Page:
The state-wide educational network credit awards two points to certain schools and universities. Educational entities that do not qualify for diversity of ownership points will be awarded two points if they both have authority over at least 50 elementary or secondary schools and provide programming to the schools in furtherance of the schools' curriculum. Id. § 73.7003(b)(3). Higher education institutions qualify if they serve at least five full-time campuses and provide programming in furtherance of those campuses' curriculum. Id.

The FCC created the state-wide educational network credit to compensate for the inability of large educational networks to qualify for the diversity credit. See Order ¶ ¶ 58-60. That inability arises because large educational networks (for example, state universities) control stations that serve many schools and campuses within a single state. The signals of those stations generally overlap with the areas served by other in-state broadcast licenses. The overlap disqualifies the networks who control these stations from receiving two points for diversity of ownership. This inability, the FCC reasoned, merited awarding such networks two additional points, even though they are, according to the criteria, "nondiverse" for licenses within the existing reach of their networks. Id. ¶ 60.

Finally, the system awards points to technically superior applicants. An applicant receives one additional point if its station will cover 10% more area and population than the next technically best applicant's station. 47 C.F.R. § 73.7003(b)(4). An applicant receives two points if its station will cover 25% or more area and population than the next technically best applicant's station. Id.

B. The Structure of AFA, NPR, and PBS

National Public Radio ("NPR") is a nonprofit corporation that produces and distributes news to member radio stations. It also licenses news to nonmember stations, many of which are state colleges and universities. Many NPR member stations also are funded by the Corporation for Public Broadcasting, a federally created corporation. The public fisc, however, is not their only source of money. They also receive individual membership dues and federal and local grants. The Public Broadcasting Service ("PBS") functions similarly. It distributes programming to member stations from individual stations that produce the programming (rather than centrally producing the programming itself).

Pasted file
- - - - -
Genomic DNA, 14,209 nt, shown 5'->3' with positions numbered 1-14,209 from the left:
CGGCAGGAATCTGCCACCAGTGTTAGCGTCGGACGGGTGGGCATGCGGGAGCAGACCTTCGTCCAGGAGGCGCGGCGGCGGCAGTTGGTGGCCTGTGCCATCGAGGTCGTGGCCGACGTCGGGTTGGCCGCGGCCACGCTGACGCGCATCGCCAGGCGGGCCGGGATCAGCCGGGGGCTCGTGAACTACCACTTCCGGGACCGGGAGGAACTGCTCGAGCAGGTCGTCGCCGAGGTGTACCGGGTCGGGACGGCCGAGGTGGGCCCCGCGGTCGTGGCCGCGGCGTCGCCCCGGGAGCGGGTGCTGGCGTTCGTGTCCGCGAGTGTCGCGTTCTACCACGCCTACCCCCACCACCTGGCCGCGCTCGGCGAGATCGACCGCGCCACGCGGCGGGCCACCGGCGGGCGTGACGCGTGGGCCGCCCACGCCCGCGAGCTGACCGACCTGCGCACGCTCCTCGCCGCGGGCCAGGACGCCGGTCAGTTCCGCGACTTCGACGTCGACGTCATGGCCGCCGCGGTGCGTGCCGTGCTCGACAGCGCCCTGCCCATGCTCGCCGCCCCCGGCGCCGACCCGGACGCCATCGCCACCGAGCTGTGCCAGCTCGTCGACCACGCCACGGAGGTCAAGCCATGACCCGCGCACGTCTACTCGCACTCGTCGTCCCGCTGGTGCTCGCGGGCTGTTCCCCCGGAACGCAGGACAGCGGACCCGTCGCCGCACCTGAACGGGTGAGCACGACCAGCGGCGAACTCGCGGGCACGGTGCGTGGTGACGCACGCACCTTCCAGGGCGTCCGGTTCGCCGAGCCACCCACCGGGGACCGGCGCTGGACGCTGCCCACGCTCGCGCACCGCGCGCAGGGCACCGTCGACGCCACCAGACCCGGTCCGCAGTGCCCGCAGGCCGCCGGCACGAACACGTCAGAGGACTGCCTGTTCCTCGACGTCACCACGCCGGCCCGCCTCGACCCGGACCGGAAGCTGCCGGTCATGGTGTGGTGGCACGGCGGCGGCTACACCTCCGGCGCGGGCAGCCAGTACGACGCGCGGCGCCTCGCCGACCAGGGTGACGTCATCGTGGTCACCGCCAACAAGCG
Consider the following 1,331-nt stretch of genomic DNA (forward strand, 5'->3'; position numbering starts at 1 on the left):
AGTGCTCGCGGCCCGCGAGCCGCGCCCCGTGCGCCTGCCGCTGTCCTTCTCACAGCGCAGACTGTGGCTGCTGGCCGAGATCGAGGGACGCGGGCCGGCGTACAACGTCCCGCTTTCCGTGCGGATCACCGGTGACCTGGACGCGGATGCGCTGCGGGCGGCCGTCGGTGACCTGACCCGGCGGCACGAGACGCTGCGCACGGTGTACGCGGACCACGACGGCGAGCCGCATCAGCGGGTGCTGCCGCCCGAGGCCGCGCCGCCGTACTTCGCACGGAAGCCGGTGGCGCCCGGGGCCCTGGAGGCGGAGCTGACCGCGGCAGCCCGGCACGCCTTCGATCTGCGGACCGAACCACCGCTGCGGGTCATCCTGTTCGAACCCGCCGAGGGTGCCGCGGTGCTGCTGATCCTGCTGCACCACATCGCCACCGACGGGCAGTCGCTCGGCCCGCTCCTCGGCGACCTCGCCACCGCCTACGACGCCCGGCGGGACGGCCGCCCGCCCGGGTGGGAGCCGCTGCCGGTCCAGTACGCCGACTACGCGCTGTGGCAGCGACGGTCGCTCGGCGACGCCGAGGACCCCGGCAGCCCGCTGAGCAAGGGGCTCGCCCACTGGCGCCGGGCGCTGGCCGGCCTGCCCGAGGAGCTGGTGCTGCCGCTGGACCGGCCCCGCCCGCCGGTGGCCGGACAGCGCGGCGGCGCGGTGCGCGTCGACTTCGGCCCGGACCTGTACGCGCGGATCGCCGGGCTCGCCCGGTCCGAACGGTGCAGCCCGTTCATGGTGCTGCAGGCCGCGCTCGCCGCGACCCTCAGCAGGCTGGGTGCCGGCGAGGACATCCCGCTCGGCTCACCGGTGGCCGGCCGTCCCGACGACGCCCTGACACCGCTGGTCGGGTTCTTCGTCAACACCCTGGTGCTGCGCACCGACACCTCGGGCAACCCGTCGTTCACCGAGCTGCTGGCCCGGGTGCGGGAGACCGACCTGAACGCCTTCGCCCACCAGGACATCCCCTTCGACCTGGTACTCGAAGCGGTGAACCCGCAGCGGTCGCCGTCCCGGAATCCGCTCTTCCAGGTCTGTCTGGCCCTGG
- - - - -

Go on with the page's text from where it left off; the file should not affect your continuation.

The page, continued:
Many public NCE stations are affiliated with NPR and PBS and derive much of their programming from NPR, PBS, and other national sources. For example, the vast majority of public radio stations' weekly news broadcasts, at least as of a few years ago, came from national sources, like NPR, and Public Radio International. NPR-affiliated radio stations broadcast local programming as well. Music programs comprise most of that local content. As for public television, PBS centrally distributes most prime-time public programming, but public television stations also broadcast local programs.

Despite their influence over public television and radio, PBS and NPR themselves hold no broadcast licenses. Licenses are held instead by the individual affiliates. However, the affiliates do exercise some degree of control over NPR's and PBS's operations. NPR and PBS members, for example, elect managers of affiliated stations to serve on NPR's and PBS's board of directors.

Other national networks, like the one run by AFA, are more centralized than PBS and NPR. AFA is a national media network that produces and distributes news from a Christian perspective. Unlike public broadcasting affiliates, AFA and other large national chains own the stations to which they distribute news. AFA also holds the licenses that authorize its stations to broadcast NCE programming. Eight of ...